7.5 cm Leichtgeschütz 40

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7.5 cm Leichtgeschütz 40
German 7.5cm recoilless gun2.jpg
A 7.5cm Leichtgeschütz 40 in the United States Army Ordnance Museum in August 2007
TypeRecoilless gun
Place of originNazi Germany
Service history
In service1940–45
Used byNazi Germany
WarsWorld War II
Production history
No. built450
Weight145 kg (319 lbs)
Length0.75 m (2 ft 6 in)
Barrel length458 mm (1 ft 6 in) L/15.5

Shell75×130 mm. R (HE)
75×200 mm. R (AP)
Shell weight14.8 kg (32 lb 10 oz) (HE)[1]
Caliber75 mm (2.95 in)
Breechhorizontal sliding block
Elevation-15° to +42°
Traverse360° below 20° elevation
60° above 20° elevation
Rate of fire8 rpm
Muzzle velocity350 m/s (1,148 ft/s)
Effective firing range6,800 m (7,434 yds)

The 7.5 cm Leichtgeschütz 40 was a recoilless gun used by the German Army during World War II.


Development of recoilless weapons by Rheinmetall began in 1937 in an effort to provide airborne troops with heavy support weapons that could be dropped by parachute. Both Krupp and Rheinmetall competed for production contracts in a contest that was won by the latter. Initially produced under the designation of LG 1, this was soon changed to LG 40 to match the then current "year of origin" naming system.

Design issues[edit]

One characteristic common to all the German recoilless guns, was that they used ordinary shells, albeit with a different cartridge to cater to the unique issues involved in the recoilless principles.

This gun used HE shells from the 7.5 cm Gebirgsgeschütz (Mountain Gun) 36 and the anti-tank shell of the 7.5 cm Feldkanone 16, neuer Art (Field Cannon, New Model). This meant that its ammunition could not be optimized to benefit from the peculiar ballistic characteristics of recoilless weapons. On the other hand, it saved significant research time and effort and meant that existing production lines and stocks of shells could be used at a considerable saving.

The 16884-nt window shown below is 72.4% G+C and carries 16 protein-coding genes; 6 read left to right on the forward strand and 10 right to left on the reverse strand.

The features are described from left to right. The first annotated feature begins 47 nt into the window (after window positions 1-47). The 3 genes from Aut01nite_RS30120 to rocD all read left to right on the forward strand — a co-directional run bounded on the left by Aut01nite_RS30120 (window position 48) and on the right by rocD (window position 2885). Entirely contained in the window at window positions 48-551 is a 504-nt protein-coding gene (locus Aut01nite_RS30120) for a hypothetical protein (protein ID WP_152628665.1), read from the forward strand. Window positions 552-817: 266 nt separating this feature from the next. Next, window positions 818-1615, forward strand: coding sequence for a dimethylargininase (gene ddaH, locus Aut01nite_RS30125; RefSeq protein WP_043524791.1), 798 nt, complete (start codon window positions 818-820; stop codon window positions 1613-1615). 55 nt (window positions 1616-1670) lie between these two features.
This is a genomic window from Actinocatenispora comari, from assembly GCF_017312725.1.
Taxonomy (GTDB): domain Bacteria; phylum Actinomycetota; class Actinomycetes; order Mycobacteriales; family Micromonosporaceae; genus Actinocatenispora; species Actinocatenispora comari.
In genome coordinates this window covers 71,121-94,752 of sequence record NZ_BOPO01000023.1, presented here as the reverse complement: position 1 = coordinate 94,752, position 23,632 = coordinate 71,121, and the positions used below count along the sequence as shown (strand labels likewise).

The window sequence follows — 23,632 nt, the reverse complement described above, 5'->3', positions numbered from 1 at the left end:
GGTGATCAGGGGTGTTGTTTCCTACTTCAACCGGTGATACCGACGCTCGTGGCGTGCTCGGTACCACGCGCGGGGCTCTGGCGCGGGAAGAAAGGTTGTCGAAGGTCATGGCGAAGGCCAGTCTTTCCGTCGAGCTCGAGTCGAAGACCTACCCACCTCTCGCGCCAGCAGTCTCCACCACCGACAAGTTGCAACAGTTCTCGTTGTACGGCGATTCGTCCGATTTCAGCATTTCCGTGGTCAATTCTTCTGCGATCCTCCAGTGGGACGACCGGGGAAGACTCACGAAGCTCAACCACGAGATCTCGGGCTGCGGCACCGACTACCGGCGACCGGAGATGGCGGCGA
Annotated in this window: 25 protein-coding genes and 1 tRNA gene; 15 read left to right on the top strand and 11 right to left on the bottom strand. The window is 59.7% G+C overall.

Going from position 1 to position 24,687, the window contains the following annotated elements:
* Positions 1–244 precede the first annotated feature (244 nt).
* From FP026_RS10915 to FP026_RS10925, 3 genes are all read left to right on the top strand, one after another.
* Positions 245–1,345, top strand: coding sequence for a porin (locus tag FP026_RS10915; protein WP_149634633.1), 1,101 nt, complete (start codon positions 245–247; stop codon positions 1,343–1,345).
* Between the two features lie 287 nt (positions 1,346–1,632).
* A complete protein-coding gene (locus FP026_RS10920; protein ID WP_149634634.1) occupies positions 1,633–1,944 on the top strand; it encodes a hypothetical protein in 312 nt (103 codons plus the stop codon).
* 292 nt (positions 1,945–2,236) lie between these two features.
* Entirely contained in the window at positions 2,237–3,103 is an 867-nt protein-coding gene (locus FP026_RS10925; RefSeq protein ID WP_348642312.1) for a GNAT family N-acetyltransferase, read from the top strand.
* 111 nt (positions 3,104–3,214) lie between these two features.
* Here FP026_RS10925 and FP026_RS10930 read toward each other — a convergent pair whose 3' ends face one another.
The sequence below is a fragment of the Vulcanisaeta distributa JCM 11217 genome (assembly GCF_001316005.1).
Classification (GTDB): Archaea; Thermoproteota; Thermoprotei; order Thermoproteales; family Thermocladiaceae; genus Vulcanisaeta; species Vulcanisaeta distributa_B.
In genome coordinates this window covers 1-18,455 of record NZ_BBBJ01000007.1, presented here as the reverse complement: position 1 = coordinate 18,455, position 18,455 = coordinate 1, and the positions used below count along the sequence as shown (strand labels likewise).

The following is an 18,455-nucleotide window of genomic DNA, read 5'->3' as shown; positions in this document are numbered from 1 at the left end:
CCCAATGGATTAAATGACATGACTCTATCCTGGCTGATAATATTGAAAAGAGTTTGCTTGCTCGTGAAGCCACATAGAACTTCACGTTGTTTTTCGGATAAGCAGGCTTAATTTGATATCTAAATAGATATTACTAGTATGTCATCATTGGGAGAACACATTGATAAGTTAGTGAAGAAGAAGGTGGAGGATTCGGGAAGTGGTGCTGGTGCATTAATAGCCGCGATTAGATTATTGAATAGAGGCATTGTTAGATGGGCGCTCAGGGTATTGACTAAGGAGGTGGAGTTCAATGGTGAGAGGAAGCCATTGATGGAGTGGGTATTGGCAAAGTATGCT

Two problems became evident after the Leichtgeschütz (light gun) was fielded. The gas expelled through the venturi of the firing mechanism could cause fouling in the mechanism itself, but fixing this required a redesign of the entire breech and was deemed not worth disrupting the production line or rebuilding the existing guns. The second problem was more serious in that the mounting began to shake itself apart after about 300 rounds were fired. This was principally caused by the torque imparted to the mount when the shell engaged the rifling as well as by the erosion of the nozzles by the combustion gases. These could be countered by welding vanes inside the nozzles that were curved in a direction opposite to the rifling which would then counteract the torque exerted by the shell and minimizing the stress on the gun mount.

Operational use[edit]

The LG 40 first saw use during the Battle of Crete where it apparently equipped 2. Batterie/Fallschirmjäger-Artillerie-Abteilung (2nd Battery/Parachute Artillery Battalion).[2] It saw widespread use by German parachute units, both Luftwaffe and Waffen-SS for the rest of the war. The 500th SS-Fallschirmjäger Battalion used four examples during its airdrop on Josip Broz Tito's headquarters at Drvar.

The German Gebirgsjäger (mountain infantry) also appreciated its light weight and used them during the battles in the Caucasus Mountains in the latter half of 1942.


  1. ^ Chamberlain, Peter (1975). Infantry, mountain, and airborne guns. Gander, Terry. New York: Arco. p. 30. ISBN 0668038195. OCLC 2067391.
  2. ^ Mündel (April–May 1971). "Der >>Igel<< von Rethymon, Fallschirmartillerie im Einsatz auf Kreta". Der Deutsche Fallschirmjäger: 10–11.


  • Engelmann, Joachim and Scheibert, Horst. Deutsche Artillerie 1934-1945: Eine Dokumentation in Text, Skizzen und Bildern: Ausrüstung, Gliederung, Ausbildung, Führung, Einsatz. Limburg/Lahn, Germany: C. A. Starke, 1974
  • Hogg, Ian V. German Artillery of World War Two. 2nd corrected edition. Mechanicsville, PA: Stackpole Books, 1997 ISBN 1-85367-480-X

External links[edit]